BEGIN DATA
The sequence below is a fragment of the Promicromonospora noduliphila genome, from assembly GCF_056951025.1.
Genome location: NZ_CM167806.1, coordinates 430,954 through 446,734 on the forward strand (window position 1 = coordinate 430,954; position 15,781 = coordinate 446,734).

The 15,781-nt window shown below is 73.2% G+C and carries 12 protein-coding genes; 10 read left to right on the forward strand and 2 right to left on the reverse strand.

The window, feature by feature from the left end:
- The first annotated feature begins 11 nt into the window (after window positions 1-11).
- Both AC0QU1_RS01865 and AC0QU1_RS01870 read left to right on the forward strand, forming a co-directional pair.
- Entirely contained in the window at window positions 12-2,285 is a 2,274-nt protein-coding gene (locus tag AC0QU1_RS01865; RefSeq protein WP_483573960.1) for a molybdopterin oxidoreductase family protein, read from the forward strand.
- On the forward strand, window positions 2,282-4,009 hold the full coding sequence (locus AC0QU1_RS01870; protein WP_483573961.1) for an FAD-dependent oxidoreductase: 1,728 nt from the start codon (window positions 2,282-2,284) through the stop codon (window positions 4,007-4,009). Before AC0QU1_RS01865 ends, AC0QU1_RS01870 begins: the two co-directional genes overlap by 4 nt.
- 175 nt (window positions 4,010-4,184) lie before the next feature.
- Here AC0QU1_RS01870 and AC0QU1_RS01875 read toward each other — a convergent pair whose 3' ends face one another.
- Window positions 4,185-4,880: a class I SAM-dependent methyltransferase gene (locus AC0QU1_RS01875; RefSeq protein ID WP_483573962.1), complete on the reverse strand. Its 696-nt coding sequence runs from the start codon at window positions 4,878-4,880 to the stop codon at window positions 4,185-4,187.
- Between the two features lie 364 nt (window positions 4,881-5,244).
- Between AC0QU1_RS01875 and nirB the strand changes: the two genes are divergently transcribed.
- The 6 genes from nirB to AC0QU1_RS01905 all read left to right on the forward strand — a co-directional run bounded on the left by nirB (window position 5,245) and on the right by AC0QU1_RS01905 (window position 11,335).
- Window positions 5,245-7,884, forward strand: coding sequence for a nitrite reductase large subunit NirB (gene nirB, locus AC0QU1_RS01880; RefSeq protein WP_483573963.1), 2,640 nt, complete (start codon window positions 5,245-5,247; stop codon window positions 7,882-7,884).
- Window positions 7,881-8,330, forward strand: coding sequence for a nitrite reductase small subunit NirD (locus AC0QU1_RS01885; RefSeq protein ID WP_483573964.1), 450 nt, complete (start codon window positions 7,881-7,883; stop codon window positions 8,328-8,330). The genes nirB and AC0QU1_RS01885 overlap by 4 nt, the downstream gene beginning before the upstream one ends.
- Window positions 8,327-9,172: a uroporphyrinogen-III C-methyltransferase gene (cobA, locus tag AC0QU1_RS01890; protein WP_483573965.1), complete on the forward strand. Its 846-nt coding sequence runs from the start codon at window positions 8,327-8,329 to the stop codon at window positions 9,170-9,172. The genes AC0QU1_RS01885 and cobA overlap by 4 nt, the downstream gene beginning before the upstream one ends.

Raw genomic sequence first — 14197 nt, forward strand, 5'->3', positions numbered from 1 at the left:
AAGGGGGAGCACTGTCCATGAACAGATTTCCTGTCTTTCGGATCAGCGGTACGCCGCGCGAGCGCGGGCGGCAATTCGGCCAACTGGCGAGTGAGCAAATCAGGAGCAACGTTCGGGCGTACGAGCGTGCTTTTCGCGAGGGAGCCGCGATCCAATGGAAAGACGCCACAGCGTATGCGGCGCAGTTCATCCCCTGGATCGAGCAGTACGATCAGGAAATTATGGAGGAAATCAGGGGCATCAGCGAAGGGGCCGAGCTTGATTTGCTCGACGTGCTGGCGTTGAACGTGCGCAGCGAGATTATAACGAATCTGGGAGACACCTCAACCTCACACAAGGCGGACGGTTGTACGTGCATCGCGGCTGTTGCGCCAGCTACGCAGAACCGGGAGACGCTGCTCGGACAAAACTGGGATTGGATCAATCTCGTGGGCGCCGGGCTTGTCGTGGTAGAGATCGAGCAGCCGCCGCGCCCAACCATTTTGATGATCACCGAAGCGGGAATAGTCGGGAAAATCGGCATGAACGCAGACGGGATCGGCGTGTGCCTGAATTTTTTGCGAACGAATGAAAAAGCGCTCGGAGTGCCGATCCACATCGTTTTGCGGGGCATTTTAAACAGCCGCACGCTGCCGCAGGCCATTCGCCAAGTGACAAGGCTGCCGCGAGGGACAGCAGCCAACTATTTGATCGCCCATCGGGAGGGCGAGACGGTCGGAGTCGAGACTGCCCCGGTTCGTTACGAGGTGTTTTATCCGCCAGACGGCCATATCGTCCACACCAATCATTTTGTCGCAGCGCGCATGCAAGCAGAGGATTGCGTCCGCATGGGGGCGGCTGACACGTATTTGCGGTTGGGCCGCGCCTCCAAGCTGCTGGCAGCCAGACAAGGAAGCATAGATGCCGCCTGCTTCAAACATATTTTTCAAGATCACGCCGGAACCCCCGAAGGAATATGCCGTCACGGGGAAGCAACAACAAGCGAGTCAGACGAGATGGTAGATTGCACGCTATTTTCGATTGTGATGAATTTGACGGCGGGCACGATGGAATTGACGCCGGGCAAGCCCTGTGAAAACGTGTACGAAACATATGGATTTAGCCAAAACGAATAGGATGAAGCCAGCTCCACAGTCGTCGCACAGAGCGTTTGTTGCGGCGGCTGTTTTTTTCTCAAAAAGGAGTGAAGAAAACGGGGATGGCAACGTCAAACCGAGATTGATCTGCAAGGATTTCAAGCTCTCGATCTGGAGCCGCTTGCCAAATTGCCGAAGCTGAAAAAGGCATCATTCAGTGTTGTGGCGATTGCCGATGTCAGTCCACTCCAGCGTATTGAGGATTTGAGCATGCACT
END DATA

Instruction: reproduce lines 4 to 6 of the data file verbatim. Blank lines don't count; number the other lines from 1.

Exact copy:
The window, feature by feature from the left end:
- The first annotated feature begins 11 nt into the window (after window positions 1-11).
- Both AC0QU1_RS01865 and AC0QU1_RS01870 read left to right on the forward strand, forming a co-directional pair.